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Cynthia Nixon, Joseph Massad, and not being an American gigolo

March 27, 2012

“Really, there are a host of questions that arise in the case of polyamory to which we just don’t know the answer. Is polyamory like sexual orientation, a deep trait felt to be at the core of one’s being? Would a polyamorous person feel as incomplete without multiple partners as a lesbian or gay person might feel without one? How many “truly polyamorous” people are there?”

“In the politics of identity, bisexuals are hated because they stand for choice. The game is set up so as to exclude the middle; bisexuals get squeezed out. in the “LGBT” word, the “B” is silent. John Aravosis, for instance, says that if you’re into both genders, “that’s fine” — great! — but “most people” aren’t. First off, that rather defies Freud and the theory of universal infantile bisexuality. But never mind that. The business of “outing,” of which Aravosis has been an eloquent proponent, also revolves around the excluded middle. It’s not a matter of what you think of outing’s ethics, on which there’s plenty of debate. It’s that the underlying presumption is that one gay sex act makes you “gay” — not errant, not bisexual, not confused or questioning: gay, gay, gay. I saw you in that bathroom, for God’s sake! You’re named for life! It’s also that the stigma goes one way only: a lifetime of heterosexual sex acts can’t make up for that one, illicit, overpowering pleasure. As I’ve argued, this both corresponds to our own buried sense, as gays, that it is a stigma, and gives us perverse power. In the scissors, paper, rock game of sexuality, gay is a hand grenade. It beats them all.”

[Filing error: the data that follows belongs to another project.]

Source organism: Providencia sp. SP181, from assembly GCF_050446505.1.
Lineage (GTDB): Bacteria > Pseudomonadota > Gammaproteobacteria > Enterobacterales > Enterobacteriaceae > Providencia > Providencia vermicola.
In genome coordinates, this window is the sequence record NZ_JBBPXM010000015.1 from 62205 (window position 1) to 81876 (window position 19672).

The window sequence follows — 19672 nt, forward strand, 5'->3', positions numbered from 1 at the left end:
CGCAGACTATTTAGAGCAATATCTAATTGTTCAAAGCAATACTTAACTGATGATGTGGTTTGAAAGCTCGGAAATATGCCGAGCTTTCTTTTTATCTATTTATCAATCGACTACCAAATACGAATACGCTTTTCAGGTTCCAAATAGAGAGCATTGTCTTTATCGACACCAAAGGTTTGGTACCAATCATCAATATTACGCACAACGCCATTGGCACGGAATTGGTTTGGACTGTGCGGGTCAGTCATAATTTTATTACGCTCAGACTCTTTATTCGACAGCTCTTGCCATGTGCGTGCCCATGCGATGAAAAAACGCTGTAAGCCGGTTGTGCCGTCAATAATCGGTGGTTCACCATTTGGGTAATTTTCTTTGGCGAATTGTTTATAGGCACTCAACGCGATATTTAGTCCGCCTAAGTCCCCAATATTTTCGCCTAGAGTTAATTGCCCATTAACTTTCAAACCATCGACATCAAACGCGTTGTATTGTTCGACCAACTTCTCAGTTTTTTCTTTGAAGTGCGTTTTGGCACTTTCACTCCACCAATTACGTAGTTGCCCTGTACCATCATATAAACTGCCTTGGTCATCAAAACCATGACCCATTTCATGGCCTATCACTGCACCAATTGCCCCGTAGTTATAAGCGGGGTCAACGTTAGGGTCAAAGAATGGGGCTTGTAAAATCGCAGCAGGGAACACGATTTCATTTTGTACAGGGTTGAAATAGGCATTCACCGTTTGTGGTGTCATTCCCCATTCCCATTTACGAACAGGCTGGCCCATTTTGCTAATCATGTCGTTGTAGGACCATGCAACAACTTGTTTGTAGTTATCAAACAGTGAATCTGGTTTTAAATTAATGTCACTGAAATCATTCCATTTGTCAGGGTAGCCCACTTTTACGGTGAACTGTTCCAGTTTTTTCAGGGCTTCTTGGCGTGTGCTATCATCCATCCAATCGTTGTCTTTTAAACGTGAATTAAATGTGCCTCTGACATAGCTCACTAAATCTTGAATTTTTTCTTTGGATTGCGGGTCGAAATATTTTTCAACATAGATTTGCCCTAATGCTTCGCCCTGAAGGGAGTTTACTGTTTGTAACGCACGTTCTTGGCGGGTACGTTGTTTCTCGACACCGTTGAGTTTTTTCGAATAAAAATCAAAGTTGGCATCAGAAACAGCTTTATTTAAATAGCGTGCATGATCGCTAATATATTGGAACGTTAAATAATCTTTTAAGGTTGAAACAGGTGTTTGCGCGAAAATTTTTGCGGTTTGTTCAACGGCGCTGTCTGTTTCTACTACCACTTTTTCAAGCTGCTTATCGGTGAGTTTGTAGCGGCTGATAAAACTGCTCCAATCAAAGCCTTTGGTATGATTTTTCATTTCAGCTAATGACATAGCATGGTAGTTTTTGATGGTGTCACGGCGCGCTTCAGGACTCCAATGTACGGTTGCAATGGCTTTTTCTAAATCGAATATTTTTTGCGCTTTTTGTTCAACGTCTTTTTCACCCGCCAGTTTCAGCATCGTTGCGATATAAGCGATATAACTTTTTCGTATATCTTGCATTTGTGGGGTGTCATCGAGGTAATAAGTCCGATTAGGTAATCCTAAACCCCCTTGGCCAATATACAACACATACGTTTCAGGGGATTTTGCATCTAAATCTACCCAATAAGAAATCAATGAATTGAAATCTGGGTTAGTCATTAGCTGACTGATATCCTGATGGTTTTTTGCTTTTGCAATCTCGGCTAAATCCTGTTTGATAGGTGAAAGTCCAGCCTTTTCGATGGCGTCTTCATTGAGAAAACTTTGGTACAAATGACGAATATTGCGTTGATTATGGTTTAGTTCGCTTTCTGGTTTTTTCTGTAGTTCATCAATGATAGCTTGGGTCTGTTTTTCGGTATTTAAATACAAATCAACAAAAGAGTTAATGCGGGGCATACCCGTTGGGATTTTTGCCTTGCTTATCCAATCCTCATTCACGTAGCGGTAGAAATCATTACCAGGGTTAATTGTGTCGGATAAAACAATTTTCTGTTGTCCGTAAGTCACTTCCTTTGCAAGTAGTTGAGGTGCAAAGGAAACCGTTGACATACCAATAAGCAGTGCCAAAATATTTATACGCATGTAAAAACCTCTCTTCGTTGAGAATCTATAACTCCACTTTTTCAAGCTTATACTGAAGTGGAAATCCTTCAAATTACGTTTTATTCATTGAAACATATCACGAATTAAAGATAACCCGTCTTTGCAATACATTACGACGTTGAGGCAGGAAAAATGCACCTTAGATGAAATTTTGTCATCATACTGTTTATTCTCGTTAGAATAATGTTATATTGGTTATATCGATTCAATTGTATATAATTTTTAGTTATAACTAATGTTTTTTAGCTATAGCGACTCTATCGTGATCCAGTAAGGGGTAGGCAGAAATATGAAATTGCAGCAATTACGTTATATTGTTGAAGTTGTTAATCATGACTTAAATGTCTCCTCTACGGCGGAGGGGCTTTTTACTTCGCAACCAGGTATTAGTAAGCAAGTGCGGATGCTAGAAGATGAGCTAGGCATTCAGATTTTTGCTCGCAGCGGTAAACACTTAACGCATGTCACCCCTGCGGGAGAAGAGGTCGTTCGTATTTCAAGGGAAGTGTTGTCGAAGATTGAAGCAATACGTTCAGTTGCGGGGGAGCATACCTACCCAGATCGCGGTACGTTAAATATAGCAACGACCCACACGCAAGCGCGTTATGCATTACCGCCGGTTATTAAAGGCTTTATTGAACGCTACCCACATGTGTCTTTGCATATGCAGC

Excerpts from an article written by Scott Long in A Paper Bird

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One comment

  1. I wonder what this says about me…?



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